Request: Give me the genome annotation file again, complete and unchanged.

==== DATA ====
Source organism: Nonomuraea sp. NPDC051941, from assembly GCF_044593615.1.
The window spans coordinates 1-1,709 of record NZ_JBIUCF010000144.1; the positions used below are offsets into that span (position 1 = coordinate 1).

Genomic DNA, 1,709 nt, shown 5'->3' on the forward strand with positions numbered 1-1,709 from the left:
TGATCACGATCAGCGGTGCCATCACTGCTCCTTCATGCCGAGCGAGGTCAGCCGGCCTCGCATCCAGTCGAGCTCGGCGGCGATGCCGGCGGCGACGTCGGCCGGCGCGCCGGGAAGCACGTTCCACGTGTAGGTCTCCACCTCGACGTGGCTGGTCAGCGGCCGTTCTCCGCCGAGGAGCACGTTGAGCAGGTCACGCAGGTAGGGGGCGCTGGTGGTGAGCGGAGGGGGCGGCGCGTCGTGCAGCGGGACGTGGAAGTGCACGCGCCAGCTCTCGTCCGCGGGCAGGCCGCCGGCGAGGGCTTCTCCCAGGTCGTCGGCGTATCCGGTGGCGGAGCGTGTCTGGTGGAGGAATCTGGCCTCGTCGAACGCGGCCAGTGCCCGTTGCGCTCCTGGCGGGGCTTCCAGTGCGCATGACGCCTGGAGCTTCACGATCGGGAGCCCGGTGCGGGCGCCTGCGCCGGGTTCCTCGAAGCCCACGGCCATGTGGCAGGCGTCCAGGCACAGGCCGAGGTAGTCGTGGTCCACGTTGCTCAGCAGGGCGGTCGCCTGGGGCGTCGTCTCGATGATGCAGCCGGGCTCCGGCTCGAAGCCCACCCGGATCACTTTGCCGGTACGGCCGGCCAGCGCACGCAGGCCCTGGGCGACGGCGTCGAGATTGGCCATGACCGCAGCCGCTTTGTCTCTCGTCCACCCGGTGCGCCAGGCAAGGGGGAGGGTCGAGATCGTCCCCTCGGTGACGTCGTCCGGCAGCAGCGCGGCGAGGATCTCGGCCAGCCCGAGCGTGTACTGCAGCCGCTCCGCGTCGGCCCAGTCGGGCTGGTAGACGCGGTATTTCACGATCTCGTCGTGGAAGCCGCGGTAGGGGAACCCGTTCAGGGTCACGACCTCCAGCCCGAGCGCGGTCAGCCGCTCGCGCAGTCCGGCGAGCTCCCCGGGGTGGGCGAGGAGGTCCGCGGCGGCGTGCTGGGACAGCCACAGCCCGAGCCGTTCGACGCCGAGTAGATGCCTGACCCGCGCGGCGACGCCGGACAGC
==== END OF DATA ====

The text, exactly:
Source organism: Nonomuraea sp. NPDC051941, from assembly GCF_044593615.1.
The window spans coordinates 1-1,709 of record NZ_JBIUCF010000144.1; the positions used below are offsets into that span (position 1 = coordinate 1).

Genomic DNA, 1,709 nt, shown 5'->3' on the forward strand with positions numbered 1-1,709 from the left:
TGATCACGATCAGCGGTGCCATCACTGCTCCTTCATGCCGAGCGAGGTCAGCCGGCCTCGCATCCAGTCGAGCTCGGCGGCGATGCCGGCGGCGACGTCGGCCGGCGCGCCGGGAAGCACGTTCCACGTGTAGGTCTCCACCTCGACGTGGCTGGTCAGCGGCCGTTCTCCGCCGAGGAGCACGTTGAGCAGGTCACGCAGGTAGGGGGCGCTGGTGGTGAGCGGAGGGGGCGGCGCGTCGTGCAGCGGGACGTGGAAGTGCACGCGCCAGCTCTCGTCCGCGGGCAGGCCGCCGGCGAGGGCTTCTCCCAGGTCGTCGGCGTATCCGGTGGCGGAGCGTGTCTGGTGGAGGAATCTGGCCTCGTCGAACGCGGCCAGTGCCCGTTGCGCTCCTGGCGGGGCTTCCAGTGCGCATGACGCCTGGAGCTTCACGATCGGGAGCCCGGTGCGGGCGCCTGCGCCGGGTTCCTCGAAGCCCACGGCCATGTGGCAGGCGTCCAGGCACAGGCCGAGGTAGTCGTGGTCCACGTTGCTCAGCAGGGCGGTCGCCTGGGGCGTCGTCTCGATGATGCAGCCGGGCTCCGGCTCGAAGCCCACCCGGATCACTTTGCCGGTACGGCCGGCCAGCGCACGCAGGCCCTGGGCGACGGCGTCGAGATTGGCCATGACCGCAGCCGCTTTGTCTCTCGTCCACCCGGTGCGCCAGGCAAGGGGGAGGGTCGAGATCGTCCCCTCGGTGACGTCGTCCGGCAGCAGCGCGGCGAGGATCTCGGCCAGCCCGAGCGTGTACTGCAGCCGCTCCGCGTCGGCCCAGTCGGGCTGGTAGACGCGGTATTTCACGATCTCGTCGTGGAAGCCGCGGTAGGGGAACCCGTTCAGGGTCACGACCTCCAGCCCGAGCGCGGTCAGCCGCTCGCGCAGTCCGGCGAGCTCCCCGGGGTGGGCGAGGAGGTCCGCGGCGGCGTGCTGGGACAGCCACAGCCCGAGCCGTTCGACGCCGAGTAGATGCCTGACCCGCGCGGCGACGCCGGACAGC